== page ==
Major Google Algorithm Updates: A Brief History

Ryan Bednar

Ryan Bednar

02 / 17 / 2022

Major Google Algorithm Updates: A Brief History

Ryan Bednar

02 / 17 / 2022

Google is no stranger to change. In a given year, the search engine makes hundreds of changes to its algorithm, some of which go unnoticed and others of which spark outrage (or are met with fanfare). 

As a site owner, it’s imperative to know why and how Google’s algorithm has evolved throughout the years. To help you out, we’ve completed this brief overview of the largest, most important algorithm updates over the last decade. Keep reading for a better understanding of how Google’s ranking capabilities have improved, and what that means to your SEO strategy. 

Panda (launched 2011) 

Panda is one of the earliest initiatives to combat black hat SEO and to bring quality and user experience into focus. At the time of Panda’s launch, content farms appeared in droves. Site owners would commission dozens upon dozens of writers to produce a large volume of content, aimed at hurdling the site into the upper echelons of the search engine world.

As reported by ReadWriteWeb:

“Demand Media [of eHow was]  the epitome of a content farm and by far the largest example of one, pumping out 7,000 pieces of content per day…The company operates based on a simple formula: create a ton of niche, mostly uninspired content targeted to search engines, then make it viral through social software and make lots of money through ads.” 

The Panda algorithm impacted an estimated 11.8% of queries, wreaking havoc among large search engine players that earned their rankings from frequently published, low-quality content. The algorithm has since been integrated into Google’s core algorithm, helping to identify and qualify trustworthy webpages. 

Penguin (2012)

The Penguin update (formerly known as “webspam algorithm update”) was specifically launched to tackle manipulative link-building tactics. It came on the heels of Panda, which didn’t fully stomp out webspam from search results. Sites with lots of programmatic content have to make sure they’re showing 100% unique content to users. 

Previously, websites could elevate their search engine visibility by buying backlinks and ensuring that a large number of sites (regardless of quality) pointed to their content. Following the Penguin update, around 3% search results were immediately affected, and Google began cracking down on link schemes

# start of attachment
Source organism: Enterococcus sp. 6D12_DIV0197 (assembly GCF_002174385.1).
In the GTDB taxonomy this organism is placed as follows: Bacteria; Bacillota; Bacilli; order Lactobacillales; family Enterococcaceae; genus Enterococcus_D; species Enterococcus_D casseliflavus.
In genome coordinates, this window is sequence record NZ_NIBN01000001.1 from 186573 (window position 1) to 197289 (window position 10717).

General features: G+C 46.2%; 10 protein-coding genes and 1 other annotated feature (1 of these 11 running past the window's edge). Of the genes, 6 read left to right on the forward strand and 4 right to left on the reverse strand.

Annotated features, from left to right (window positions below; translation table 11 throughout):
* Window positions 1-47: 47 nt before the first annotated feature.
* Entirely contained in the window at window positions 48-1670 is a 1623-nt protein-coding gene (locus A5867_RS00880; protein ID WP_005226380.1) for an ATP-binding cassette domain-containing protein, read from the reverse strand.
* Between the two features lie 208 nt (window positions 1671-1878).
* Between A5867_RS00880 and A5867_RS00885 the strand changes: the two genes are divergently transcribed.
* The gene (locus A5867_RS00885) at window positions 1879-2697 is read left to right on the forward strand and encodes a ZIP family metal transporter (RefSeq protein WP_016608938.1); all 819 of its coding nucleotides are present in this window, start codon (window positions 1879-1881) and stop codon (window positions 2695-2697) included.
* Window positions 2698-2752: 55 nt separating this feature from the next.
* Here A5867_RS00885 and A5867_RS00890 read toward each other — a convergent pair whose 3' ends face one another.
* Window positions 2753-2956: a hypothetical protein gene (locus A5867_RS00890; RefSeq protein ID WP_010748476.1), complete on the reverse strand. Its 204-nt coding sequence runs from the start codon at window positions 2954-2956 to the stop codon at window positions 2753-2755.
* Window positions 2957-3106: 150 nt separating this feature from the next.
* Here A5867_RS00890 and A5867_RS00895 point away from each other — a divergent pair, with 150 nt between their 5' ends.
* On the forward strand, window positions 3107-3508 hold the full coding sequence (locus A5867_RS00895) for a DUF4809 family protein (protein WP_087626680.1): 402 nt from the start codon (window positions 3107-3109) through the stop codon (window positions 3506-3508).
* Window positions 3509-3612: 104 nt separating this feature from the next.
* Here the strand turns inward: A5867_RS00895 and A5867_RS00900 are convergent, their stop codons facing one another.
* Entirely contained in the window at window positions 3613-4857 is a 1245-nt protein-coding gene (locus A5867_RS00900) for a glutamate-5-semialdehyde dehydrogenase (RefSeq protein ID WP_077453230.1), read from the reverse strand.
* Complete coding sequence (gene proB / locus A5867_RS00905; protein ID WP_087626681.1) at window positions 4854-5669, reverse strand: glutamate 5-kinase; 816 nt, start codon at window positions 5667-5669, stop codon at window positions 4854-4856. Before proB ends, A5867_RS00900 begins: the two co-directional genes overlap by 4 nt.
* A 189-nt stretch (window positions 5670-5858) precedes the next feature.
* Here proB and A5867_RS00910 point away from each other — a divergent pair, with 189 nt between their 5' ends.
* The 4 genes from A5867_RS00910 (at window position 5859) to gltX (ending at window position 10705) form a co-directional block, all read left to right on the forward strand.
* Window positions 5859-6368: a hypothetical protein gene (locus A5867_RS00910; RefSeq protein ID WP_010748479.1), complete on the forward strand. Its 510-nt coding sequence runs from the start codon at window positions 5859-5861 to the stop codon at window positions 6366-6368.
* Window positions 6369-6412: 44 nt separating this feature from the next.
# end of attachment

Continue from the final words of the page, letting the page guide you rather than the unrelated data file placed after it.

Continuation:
Today, Penguin is a part of Google’s core algorithm. Backlinks remain a major factor for ranking—however, it’s expected that you earn links naturally through high-quality, shareable content. If Google finds that you’re building backlinks at an unnaturally fast pace, exchanging goods for links, or using automated programs to create links, then it’ll just as quickly put you in the dog house. 

Hummingbird (2013)

Hummingbird is widely considered a complete overhaul of Google’s core algorithm. It introduced a new, advanced way of translating search queries. As the name suggests, Hummingbird ensured that Google would work even faster and more accurately than before, thanks to a greater emphasis on semantic search and the knowledge graph.

The new algorithm sought to understand the implicit intent of a user’s query by considering the larger context of words, not just the meaning of words in isolation. For example, if you search “garlic chicken wings” today, Google can guess that you’re looking for a recipe or nutritional facts not information on a literal wing of a chicken. 

Moreover, the knowledge graph—which was released a year prior to Hummingbird—became much more accurate with the help of semantic search. Hummingbird has served as the vehicle behind a slew of other developments that all rely on natural language processing: voice search and local search, to name a few.

Pigeon (2013)

Pigeon, by many accounts, is considered the biggest update to local search results. It democratized SEO, allowing local businesses with physical stores in a user’s area to compete next to large stores and brands. 

Behind the scenes of Pigeon’s release, Google tweaked hundreds of ranking signals for Google Maps and Search. While the algorithm update required some debugging after its release, Pigeon essentially improved ranking parameters, using distance, location, and relevance as key factors.